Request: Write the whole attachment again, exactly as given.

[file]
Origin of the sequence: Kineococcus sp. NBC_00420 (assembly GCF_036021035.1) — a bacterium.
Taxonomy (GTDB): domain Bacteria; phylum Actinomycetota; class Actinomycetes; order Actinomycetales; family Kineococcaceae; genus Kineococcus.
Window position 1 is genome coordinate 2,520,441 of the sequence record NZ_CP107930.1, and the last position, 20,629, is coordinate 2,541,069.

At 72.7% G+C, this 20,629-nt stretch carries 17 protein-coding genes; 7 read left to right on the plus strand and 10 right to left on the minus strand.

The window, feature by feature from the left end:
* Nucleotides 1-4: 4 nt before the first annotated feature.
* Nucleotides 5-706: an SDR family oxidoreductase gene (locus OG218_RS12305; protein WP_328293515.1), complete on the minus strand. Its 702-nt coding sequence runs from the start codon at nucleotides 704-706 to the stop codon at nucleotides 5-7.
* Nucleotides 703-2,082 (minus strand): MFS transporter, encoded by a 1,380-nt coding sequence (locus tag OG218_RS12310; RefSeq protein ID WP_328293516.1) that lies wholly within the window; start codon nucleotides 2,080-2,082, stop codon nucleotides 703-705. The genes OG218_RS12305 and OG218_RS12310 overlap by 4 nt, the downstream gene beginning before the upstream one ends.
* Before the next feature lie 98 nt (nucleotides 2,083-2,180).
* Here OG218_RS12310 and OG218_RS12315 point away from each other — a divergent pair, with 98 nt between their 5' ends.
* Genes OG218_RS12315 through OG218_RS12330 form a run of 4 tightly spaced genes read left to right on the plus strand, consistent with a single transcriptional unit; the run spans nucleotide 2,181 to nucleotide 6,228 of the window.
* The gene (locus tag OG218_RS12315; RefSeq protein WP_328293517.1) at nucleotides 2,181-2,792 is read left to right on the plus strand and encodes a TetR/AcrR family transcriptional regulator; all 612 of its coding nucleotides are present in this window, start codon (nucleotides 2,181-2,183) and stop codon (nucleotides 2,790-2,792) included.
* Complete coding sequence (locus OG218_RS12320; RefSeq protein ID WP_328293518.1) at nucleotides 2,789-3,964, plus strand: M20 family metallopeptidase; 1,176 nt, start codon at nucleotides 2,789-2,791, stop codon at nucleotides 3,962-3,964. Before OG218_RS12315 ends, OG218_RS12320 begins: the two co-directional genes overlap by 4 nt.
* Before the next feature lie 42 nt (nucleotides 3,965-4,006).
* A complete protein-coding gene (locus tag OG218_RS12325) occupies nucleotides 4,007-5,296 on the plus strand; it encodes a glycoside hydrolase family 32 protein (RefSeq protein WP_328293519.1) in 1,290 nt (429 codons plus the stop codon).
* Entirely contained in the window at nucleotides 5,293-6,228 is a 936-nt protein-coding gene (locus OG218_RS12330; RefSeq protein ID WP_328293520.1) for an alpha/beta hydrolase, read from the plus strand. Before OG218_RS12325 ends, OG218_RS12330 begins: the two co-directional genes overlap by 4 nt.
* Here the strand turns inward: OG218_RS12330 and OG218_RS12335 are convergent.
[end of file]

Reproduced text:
Origin of the sequence: Kineococcus sp. NBC_00420 (assembly GCF_036021035.1) — a bacterium.
Taxonomy (GTDB): domain Bacteria; phylum Actinomycetota; class Actinomycetes; order Actinomycetales; family Kineococcaceae; genus Kineococcus.
Window position 1 is genome coordinate 2,520,441 of the sequence record NZ_CP107930.1, and the last position, 20,629, is coordinate 2,541,069.

At 72.7% G+C, this 20,629-nt stretch carries 17 protein-coding genes; 7 read left to right on the plus strand and 10 right to left on the minus strand.

The window, feature by feature from the left end:
* Nucleotides 1-4: 4 nt before the first annotated feature.
* Nucleotides 5-706: an SDR family oxidoreductase gene (locus OG218_RS12305; protein WP_328293515.1), complete on the minus strand. Its 702-nt coding sequence runs from the start codon at nucleotides 704-706 to the stop codon at nucleotides 5-7.
* Nucleotides 703-2,082 (minus strand): MFS transporter, encoded by a 1,380-nt coding sequence (locus tag OG218_RS12310; RefSeq protein ID WP_328293516.1) that lies wholly within the window; start codon nucleotides 2,080-2,082, stop codon nucleotides 703-705. The genes OG218_RS12305 and OG218_RS12310 overlap by 4 nt, the downstream gene beginning before the upstream one ends.
* Before the next feature lie 98 nt (nucleotides 2,083-2,180).
* Here OG218_RS12310 and OG218_RS12315 point away from each other — a divergent pair, with 98 nt between their 5' ends.
* Genes OG218_RS12315 through OG218_RS12330 form a run of 4 tightly spaced genes read left to right on the plus strand, consistent with a single transcriptional unit; the run spans nucleotide 2,181 to nucleotide 6,228 of the window.
* The gene (locus tag OG218_RS12315; RefSeq protein WP_328293517.1) at nucleotides 2,181-2,792 is read left to right on the plus strand and encodes a TetR/AcrR family transcriptional regulator; all 612 of its coding nucleotides are present in this window, start codon (nucleotides 2,181-2,183) and stop codon (nucleotides 2,790-2,792) included.
* Complete coding sequence (locus OG218_RS12320; RefSeq protein ID WP_328293518.1) at nucleotides 2,789-3,964, plus strand: M20 family metallopeptidase; 1,176 nt, start codon at nucleotides 2,789-2,791, stop codon at nucleotides 3,962-3,964. Before OG218_RS12315 ends, OG218_RS12320 begins: the two co-directional genes overlap by 4 nt.
* Before the next feature lie 42 nt (nucleotides 3,965-4,006).
* A complete protein-coding gene (locus tag OG218_RS12325) occupies nucleotides 4,007-5,296 on the plus strand; it encodes a glycoside hydrolase family 32 protein (RefSeq protein WP_328293519.1) in 1,290 nt (429 codons plus the stop codon).
* Entirely contained in the window at nucleotides 5,293-6,228 is a 936-nt protein-coding gene (locus OG218_RS12330; RefSeq protein ID WP_328293520.1) for an alpha/beta hydrolase, read from the plus strand. Before OG218_RS12325 ends, OG218_RS12330 begins: the two co-directional genes overlap by 4 nt.
* Here the strand turns inward: OG218_RS12330 and OG218_RS12335 are convergent.